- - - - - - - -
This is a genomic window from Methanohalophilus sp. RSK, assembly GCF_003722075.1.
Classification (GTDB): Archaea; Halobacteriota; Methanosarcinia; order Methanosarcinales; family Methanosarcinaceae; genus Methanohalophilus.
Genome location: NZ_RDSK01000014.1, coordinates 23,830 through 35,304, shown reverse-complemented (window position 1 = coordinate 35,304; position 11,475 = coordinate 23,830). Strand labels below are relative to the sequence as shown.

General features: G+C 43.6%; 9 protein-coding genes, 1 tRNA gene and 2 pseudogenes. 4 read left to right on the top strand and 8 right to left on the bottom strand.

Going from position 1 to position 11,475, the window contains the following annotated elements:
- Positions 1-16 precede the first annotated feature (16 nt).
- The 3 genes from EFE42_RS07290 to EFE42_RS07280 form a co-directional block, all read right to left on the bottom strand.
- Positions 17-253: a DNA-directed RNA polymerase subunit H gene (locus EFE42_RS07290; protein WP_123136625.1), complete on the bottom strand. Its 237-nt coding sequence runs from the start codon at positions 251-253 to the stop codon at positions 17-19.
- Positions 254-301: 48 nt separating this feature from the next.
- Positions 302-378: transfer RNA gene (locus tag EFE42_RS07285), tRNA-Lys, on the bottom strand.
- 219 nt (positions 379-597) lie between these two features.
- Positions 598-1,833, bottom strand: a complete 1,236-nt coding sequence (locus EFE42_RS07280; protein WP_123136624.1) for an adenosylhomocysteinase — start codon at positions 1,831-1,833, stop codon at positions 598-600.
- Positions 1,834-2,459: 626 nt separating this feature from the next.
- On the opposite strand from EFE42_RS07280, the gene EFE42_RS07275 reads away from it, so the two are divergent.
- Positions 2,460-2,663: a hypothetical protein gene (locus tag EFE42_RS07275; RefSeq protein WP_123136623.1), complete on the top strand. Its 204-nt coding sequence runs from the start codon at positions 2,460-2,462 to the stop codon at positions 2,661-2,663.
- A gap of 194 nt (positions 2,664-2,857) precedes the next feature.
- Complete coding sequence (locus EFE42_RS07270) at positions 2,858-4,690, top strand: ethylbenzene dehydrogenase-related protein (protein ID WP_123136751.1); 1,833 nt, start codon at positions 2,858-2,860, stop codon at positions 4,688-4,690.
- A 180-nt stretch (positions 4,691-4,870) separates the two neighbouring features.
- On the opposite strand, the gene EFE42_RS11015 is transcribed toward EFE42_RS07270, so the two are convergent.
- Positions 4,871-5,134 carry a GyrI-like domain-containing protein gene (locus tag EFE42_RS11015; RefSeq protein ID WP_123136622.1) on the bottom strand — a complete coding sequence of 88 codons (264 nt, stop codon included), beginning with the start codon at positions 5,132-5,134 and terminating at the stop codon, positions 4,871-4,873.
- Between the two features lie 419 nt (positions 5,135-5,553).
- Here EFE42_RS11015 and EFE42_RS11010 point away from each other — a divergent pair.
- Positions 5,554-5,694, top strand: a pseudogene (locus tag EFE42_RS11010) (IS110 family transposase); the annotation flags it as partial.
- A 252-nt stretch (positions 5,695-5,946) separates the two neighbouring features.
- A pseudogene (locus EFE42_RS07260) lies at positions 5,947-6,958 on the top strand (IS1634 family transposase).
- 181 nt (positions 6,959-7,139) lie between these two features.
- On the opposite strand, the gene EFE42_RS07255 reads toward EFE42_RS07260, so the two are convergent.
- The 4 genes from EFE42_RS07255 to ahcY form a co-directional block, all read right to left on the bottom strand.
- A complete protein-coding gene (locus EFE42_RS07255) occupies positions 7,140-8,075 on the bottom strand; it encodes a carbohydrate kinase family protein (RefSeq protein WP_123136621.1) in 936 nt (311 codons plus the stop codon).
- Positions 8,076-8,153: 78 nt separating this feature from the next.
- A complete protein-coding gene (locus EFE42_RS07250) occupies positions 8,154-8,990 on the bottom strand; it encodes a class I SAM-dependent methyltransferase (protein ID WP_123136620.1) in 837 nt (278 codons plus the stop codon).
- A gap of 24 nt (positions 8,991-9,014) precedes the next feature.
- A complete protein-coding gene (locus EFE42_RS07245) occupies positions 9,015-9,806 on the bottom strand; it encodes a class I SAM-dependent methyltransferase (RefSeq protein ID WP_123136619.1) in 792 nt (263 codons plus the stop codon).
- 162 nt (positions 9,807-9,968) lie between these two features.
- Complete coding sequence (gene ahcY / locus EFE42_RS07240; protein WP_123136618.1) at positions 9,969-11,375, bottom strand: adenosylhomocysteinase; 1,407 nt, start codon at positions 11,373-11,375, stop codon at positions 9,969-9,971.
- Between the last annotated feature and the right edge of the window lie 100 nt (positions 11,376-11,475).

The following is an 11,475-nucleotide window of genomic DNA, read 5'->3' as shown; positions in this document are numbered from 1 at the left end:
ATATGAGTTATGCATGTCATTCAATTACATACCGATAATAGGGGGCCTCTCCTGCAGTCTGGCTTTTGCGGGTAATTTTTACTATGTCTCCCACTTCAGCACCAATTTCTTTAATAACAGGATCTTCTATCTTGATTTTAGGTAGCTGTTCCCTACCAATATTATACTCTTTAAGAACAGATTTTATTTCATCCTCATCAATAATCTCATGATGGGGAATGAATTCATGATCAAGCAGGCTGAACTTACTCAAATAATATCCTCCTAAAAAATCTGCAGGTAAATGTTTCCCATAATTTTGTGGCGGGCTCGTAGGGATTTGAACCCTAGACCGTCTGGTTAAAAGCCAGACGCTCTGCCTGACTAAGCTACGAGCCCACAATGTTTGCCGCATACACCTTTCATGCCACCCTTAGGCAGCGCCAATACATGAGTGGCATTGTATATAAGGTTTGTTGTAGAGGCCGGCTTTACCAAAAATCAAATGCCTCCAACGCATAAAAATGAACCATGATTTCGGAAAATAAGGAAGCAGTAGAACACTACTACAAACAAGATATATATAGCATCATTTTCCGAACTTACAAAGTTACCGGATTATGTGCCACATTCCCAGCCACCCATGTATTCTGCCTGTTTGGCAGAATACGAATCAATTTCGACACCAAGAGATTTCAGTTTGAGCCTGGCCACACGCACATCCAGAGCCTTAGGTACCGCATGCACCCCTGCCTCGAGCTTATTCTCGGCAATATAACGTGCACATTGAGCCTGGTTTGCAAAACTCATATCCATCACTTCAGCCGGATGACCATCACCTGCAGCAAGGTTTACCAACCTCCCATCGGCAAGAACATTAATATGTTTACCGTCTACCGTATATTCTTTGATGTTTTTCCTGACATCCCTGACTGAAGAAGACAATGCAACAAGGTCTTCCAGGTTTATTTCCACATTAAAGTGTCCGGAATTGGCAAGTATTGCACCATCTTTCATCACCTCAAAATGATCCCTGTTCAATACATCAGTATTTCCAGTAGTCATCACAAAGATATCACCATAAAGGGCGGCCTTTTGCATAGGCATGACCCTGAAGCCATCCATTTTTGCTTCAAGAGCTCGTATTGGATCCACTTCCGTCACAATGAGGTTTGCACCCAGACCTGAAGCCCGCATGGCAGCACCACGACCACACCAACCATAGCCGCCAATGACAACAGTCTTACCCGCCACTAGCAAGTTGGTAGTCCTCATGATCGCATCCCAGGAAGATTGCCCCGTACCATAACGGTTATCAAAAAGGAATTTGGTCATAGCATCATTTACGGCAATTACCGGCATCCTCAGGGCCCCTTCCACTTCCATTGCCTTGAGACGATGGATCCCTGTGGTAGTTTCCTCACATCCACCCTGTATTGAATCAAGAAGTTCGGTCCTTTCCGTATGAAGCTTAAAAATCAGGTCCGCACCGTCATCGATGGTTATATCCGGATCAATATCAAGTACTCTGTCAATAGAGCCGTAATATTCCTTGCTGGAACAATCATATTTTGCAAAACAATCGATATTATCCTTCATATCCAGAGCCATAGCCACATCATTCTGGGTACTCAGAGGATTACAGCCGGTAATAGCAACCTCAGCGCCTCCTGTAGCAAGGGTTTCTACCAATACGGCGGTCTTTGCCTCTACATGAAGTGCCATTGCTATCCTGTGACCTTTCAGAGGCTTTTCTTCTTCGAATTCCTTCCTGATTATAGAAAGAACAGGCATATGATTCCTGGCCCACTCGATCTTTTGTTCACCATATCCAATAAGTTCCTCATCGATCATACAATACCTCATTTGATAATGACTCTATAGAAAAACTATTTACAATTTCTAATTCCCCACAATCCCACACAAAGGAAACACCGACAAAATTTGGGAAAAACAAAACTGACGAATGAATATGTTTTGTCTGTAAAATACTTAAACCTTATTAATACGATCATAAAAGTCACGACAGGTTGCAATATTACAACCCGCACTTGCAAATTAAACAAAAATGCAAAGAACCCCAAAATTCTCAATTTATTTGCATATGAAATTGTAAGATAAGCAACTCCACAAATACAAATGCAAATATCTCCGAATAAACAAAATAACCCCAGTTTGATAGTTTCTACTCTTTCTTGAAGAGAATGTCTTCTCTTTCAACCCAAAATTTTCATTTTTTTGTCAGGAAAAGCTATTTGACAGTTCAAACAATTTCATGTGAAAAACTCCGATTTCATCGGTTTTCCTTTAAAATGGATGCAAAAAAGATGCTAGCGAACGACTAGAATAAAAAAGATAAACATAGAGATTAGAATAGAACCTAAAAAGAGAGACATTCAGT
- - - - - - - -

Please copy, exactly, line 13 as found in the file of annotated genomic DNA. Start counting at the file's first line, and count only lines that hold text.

- Positions 1,834-2,459: 626 nt separating this feature from the next.